29. Giacomelli A, Pezzati L, Conti F, Bernacchia D, Siano M, Oreni L, et al. Self-reported olfactory and taste disorders in patients with severe acute respiratory coronavirus 2 infection: a cross-sectional study. Clin Infect Dis. 2020;71(15):889–90.
  30. Paniz-Mondolfi A, Bryce C, Grimes Z, Gordon RE, Reidy J, Lednicky J, et al. Central nervous system involvement by severe acute respiratory syndrome coronavirus-2 (SARS-CoV-2). J Med Virol. 2020;92(7):699–702.
  31. Ye M, Ren Y, Lv T. Encephalitis as a clinical manifestation of COVID-19. Brain Behav Immun. 2020;88:945–6.
  32. Oxley TJ, Mocco J, Majidi S, Kellner CP, Shoirah H, Singh IP, et al. Large-vessel stroke as a presenting feature of covid-19 in the young. N Engl J Med. 2020;382(20):e60.
  33. Alberti P, Beretta S, Piatti M, Karantzoulis A, Piatti ML, Santoro P, et al. Guillain-Barré syndrome related to COVID-19 infection. Neurol Neuroimmunol Neuroinflamm. 2020;7(4):e741.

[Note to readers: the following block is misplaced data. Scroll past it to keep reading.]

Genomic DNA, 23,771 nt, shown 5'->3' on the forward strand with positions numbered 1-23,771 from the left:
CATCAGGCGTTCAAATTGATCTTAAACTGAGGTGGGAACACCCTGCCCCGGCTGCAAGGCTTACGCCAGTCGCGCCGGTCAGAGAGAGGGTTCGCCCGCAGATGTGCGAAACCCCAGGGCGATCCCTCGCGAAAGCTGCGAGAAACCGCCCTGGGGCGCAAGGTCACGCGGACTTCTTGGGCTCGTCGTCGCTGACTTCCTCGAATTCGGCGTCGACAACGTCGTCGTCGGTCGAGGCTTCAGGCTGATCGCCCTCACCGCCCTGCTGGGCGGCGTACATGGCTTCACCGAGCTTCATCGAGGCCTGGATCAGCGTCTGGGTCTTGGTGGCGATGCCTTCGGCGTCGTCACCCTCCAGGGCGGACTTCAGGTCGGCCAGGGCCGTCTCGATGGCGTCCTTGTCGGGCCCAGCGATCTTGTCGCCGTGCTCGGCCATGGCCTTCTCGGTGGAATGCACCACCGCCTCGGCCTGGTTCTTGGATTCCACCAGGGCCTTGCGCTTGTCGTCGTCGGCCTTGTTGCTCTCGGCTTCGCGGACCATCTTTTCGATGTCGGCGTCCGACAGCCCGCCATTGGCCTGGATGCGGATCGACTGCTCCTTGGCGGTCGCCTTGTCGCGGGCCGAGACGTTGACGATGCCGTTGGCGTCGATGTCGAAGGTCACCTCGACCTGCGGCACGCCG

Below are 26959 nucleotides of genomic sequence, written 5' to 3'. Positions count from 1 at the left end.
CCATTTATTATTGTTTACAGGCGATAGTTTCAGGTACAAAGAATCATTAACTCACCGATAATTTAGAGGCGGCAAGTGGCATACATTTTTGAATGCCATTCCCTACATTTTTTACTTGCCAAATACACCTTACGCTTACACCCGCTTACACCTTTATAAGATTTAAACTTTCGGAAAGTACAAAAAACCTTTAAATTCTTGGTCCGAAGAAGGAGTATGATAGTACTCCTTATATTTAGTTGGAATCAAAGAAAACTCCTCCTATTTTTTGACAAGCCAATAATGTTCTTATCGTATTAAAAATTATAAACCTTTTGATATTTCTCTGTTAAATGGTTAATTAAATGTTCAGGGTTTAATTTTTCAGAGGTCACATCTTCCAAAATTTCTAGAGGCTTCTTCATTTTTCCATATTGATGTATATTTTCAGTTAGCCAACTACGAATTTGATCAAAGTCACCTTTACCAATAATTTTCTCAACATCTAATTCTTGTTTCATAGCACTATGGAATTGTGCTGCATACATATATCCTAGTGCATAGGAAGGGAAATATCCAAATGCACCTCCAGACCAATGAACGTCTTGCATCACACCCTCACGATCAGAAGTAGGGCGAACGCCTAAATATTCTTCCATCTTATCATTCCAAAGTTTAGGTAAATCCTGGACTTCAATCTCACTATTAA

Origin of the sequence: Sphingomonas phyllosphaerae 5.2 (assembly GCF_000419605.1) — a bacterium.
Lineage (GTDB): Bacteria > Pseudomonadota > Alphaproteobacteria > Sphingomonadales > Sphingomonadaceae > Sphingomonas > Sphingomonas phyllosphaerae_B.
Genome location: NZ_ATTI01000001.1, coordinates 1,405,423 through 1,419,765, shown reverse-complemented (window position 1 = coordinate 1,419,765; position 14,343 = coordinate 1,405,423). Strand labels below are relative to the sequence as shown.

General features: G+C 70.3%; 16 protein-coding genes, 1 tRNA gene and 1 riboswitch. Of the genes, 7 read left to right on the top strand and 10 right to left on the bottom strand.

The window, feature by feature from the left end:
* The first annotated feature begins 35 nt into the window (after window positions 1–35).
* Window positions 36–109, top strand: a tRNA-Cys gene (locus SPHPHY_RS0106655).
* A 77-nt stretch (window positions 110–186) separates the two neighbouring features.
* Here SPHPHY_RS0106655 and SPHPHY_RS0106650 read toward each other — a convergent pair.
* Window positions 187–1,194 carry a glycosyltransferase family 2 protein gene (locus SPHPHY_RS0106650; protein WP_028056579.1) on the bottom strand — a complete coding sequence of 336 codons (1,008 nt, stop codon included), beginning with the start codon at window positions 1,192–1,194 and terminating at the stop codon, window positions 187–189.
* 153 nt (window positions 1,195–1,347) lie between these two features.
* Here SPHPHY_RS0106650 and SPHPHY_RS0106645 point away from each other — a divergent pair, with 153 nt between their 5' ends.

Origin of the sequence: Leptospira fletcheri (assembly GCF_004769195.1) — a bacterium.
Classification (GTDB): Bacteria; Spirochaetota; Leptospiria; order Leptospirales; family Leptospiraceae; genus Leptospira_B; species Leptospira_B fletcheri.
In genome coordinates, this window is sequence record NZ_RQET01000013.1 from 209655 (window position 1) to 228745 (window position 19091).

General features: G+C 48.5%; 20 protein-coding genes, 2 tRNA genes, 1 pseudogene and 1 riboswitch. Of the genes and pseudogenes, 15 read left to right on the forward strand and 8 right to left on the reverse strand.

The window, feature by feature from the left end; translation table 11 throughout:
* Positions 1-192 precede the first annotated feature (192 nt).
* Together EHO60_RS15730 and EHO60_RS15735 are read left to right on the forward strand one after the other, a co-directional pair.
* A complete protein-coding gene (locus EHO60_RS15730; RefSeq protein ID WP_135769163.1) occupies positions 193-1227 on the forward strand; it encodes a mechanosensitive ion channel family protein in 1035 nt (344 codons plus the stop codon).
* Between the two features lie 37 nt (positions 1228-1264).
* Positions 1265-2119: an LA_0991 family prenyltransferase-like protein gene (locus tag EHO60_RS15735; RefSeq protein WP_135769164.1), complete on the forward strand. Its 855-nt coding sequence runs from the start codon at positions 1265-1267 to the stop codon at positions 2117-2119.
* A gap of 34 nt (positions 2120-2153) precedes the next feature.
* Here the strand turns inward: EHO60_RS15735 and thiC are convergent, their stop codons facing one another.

34. Zhao H, Shen D, Zhou H, Liu J, Chen S. Guillain-Barré syndrome associated with SARS-CoV-2 infection: causality or coincidence? Lancet Neurol. 2020;19(5):383–4.
  35. Toscano G, Palmerini F, Ravaglia S, Ruiz L, Invernizzi P, Cuzzoni MG, et al. Guillain-Barré syndrome associated with SARS-CoV-2. N Engl J Med. 2020:NEJMc2009191.
  36. Virani A, Rabold E, Hanson T, Haag A, Elrufay R, Cheema T, et al. Guillain-Barré syndrome associated with SARS-CoV-2 infection. IDCases. 2020;20:e00771.
  37. Gutiérrez-Ortiz C, Méndez-Guerrero A, Rodrigo-Rey S, Pedro-Murillo ES, Bermejo-Guerrero L, Gordo-Mañas R, et al. Miller Fisher syndrome and polyneuritis cranialis in COVID-19. Neurology. 2020;95(5).